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Ilyce R. Glink and Samuel J. Tamkin, Inman News House cashQ: I have a $77,000 mortgage at 6.125 percent. I originally had a 30-year fixed-rate mortgage and am now considering refinancing at 5 percent for 20 years. I have 10 years to go until retirement, and will probably consider selling and moving at that time. With that said would refinancing be a smart move or should I just ride out this loan for 10 more years? A: One key element that’s missing in your question is how long you have had your current loan. If you have had the loan for a while and have paid down a sizable chunk of the original balance, you may find that refinancing now even at 5 percent for 20 years will be a lower monthly payment than your original loan.You’ll save about $1,000 per year on the difference between your current interest rate and the new interest rate on a loan balance of $77,000. That would mean a savings of about $10,000 over the next 10 years. If you can minimize your upfront costs, refinancing would seem to make a lot of sense.

While your monthly payment on either loan may be about the same, you’ll pay down the loan balance on the new 20-year loan much faster than your old 30-year loan. If you’re working with a mortgage lender or broker, have him or her walk you through the numbers. Compare the principal and interest on your current loan with the new loan.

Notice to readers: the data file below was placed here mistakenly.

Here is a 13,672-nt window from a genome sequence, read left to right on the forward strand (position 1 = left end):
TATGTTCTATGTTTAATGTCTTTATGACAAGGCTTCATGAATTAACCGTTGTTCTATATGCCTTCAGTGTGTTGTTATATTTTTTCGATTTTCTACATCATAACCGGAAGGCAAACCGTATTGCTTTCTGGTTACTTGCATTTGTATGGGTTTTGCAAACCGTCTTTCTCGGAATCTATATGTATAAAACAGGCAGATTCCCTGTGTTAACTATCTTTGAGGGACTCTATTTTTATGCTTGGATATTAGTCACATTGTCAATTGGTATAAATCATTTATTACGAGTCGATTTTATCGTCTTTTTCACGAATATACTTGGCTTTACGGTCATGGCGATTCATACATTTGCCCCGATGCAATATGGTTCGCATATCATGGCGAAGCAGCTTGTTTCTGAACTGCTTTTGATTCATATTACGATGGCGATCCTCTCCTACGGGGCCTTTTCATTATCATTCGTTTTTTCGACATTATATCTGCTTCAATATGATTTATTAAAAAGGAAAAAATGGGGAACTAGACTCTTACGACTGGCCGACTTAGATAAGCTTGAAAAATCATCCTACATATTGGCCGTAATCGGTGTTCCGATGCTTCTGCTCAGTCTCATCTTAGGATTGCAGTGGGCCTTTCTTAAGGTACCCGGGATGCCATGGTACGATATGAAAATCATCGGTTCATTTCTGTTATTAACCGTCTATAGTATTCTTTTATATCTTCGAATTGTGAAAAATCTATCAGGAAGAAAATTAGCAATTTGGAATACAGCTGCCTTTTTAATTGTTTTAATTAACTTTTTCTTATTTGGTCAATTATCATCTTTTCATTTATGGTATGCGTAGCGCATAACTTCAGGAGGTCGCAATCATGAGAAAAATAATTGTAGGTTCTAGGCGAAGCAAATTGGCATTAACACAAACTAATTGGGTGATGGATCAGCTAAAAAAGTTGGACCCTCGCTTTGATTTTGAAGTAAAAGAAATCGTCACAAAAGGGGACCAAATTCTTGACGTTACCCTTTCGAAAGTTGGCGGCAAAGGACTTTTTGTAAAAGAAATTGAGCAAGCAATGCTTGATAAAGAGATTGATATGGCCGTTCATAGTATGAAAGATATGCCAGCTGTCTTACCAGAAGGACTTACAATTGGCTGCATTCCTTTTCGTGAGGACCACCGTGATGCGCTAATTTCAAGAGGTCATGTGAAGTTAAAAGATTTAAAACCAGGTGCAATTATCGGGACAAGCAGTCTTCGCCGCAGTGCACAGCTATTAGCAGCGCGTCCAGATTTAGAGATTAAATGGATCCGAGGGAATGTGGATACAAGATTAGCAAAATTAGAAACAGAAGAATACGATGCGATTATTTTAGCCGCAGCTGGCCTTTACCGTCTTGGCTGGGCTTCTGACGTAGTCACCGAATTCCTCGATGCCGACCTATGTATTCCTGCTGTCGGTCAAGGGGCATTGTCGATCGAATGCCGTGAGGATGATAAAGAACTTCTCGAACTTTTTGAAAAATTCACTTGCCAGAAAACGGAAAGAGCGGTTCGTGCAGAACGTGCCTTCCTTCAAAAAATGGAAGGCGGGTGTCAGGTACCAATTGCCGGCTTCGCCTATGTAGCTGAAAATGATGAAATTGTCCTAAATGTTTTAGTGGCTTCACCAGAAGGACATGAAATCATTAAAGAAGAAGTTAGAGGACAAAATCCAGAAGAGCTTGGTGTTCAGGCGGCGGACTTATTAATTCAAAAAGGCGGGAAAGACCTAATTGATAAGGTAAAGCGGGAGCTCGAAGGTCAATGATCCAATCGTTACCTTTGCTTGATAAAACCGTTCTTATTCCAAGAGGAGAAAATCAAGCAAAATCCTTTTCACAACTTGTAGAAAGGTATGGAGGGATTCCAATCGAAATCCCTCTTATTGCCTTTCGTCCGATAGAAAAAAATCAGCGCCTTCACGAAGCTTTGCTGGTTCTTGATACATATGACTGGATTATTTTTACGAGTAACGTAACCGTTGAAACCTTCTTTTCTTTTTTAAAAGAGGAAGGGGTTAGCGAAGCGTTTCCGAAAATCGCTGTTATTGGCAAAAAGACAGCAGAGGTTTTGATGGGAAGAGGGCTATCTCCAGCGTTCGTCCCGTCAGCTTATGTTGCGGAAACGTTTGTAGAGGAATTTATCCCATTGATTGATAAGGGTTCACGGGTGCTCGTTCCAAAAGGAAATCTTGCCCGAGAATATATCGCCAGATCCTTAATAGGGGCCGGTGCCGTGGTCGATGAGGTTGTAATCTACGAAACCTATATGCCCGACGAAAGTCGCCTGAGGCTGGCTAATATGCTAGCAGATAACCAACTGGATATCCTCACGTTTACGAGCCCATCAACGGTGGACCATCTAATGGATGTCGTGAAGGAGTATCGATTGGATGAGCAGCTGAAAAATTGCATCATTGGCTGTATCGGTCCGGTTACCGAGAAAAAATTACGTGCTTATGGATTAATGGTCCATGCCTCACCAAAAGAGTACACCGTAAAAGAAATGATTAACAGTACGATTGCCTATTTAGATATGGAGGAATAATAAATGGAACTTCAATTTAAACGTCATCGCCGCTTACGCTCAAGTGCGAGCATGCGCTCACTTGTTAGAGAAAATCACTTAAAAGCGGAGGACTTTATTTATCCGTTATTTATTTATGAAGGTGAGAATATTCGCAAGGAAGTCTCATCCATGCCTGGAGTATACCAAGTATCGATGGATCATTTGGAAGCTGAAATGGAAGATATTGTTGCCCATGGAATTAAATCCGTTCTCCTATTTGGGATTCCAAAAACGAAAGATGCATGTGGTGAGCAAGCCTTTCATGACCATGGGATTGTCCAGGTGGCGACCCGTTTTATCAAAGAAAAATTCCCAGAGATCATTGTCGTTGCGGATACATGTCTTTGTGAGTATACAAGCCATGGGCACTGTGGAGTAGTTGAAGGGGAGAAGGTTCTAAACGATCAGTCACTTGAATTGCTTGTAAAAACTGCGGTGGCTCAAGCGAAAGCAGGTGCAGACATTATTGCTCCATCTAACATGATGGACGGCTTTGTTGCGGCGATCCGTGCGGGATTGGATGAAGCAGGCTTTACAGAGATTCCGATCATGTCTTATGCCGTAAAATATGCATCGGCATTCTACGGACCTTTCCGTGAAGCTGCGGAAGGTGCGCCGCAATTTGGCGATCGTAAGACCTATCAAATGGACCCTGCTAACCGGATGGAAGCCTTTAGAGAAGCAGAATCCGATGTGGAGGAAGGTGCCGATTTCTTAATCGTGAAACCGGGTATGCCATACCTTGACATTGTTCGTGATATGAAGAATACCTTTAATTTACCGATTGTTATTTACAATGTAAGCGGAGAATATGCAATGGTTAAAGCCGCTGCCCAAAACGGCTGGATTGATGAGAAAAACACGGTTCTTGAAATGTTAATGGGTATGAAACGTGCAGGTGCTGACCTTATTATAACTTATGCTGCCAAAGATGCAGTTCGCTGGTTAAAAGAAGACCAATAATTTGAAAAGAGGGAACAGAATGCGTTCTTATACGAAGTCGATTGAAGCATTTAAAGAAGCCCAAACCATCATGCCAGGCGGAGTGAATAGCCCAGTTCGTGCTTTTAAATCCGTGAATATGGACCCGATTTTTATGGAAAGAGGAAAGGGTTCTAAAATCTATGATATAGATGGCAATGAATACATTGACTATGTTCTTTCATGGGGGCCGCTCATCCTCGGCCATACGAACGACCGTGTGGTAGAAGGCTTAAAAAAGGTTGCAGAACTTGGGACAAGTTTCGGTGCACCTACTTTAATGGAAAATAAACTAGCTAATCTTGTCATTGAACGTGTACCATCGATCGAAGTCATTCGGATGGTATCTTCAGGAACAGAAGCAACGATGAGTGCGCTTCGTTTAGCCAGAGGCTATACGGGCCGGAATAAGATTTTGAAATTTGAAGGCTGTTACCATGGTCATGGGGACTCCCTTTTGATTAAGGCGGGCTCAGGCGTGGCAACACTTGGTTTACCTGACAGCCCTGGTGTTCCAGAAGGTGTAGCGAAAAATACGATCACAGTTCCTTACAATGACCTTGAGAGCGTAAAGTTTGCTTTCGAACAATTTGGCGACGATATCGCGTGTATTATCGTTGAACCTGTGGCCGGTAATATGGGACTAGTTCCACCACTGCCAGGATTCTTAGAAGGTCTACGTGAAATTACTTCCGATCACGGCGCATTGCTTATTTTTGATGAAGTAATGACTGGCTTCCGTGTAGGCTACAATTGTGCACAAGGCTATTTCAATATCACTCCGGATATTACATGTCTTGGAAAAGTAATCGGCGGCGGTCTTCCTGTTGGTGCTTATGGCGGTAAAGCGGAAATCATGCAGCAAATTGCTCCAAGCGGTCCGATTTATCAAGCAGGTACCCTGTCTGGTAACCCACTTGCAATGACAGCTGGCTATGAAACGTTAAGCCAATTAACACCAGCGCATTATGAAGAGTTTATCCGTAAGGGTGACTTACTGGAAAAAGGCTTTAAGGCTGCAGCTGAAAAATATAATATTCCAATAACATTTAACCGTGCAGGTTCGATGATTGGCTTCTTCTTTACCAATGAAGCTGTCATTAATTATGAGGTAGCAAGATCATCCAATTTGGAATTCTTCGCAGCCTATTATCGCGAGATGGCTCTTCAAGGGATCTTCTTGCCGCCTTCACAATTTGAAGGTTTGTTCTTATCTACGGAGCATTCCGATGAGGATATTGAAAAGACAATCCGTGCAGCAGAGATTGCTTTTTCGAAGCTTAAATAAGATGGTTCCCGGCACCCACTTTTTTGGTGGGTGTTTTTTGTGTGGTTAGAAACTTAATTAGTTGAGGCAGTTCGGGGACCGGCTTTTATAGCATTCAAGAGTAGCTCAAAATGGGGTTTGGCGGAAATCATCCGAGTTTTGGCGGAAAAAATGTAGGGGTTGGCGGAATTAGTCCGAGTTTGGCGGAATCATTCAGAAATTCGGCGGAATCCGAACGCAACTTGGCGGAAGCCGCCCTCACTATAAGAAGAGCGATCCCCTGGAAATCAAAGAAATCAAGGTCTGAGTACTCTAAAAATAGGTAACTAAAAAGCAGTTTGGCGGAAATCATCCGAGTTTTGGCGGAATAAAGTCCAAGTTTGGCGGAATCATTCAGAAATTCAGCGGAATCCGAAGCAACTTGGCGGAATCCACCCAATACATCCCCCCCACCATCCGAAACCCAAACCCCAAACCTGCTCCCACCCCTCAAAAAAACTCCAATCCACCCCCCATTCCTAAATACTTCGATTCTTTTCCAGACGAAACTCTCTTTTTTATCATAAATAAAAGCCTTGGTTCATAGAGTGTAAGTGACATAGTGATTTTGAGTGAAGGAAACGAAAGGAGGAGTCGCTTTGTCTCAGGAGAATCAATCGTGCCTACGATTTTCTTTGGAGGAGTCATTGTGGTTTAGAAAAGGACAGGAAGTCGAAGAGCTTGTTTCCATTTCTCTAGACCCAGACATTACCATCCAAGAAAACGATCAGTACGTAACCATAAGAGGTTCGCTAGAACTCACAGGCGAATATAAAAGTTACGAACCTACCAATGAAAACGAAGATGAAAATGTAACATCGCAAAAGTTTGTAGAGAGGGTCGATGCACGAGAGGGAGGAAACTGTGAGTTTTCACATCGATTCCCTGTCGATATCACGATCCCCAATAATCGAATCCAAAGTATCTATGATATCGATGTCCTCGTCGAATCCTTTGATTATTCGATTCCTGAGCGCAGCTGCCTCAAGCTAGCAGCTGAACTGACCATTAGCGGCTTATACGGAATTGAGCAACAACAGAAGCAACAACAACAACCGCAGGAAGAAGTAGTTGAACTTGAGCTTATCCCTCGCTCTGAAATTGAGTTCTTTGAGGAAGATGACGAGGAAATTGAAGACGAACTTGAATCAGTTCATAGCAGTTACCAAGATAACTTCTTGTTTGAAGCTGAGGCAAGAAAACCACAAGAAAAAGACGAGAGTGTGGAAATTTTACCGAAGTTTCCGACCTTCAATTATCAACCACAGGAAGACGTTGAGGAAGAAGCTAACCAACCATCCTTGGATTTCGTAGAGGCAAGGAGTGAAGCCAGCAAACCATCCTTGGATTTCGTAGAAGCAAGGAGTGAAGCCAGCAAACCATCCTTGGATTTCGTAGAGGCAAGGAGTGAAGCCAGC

When you go over the numbers, if they print out an amortization schedule, see where you will be on either loan in 10 years’ time. At that point you’ll be able to tell whether you’ll be better off with your new loan and how much you’ll save.

To get even more valuable advice from Ilyce, visit her Personal Finance and Real Estate Center.

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Copyright 2009 Ilyce R. Glink and Samuel J. Tamkin

See another feature by Ilyce R. Glink and Samuel J. Tamkin, Which is Best Investment, Real Estate or Stocks?

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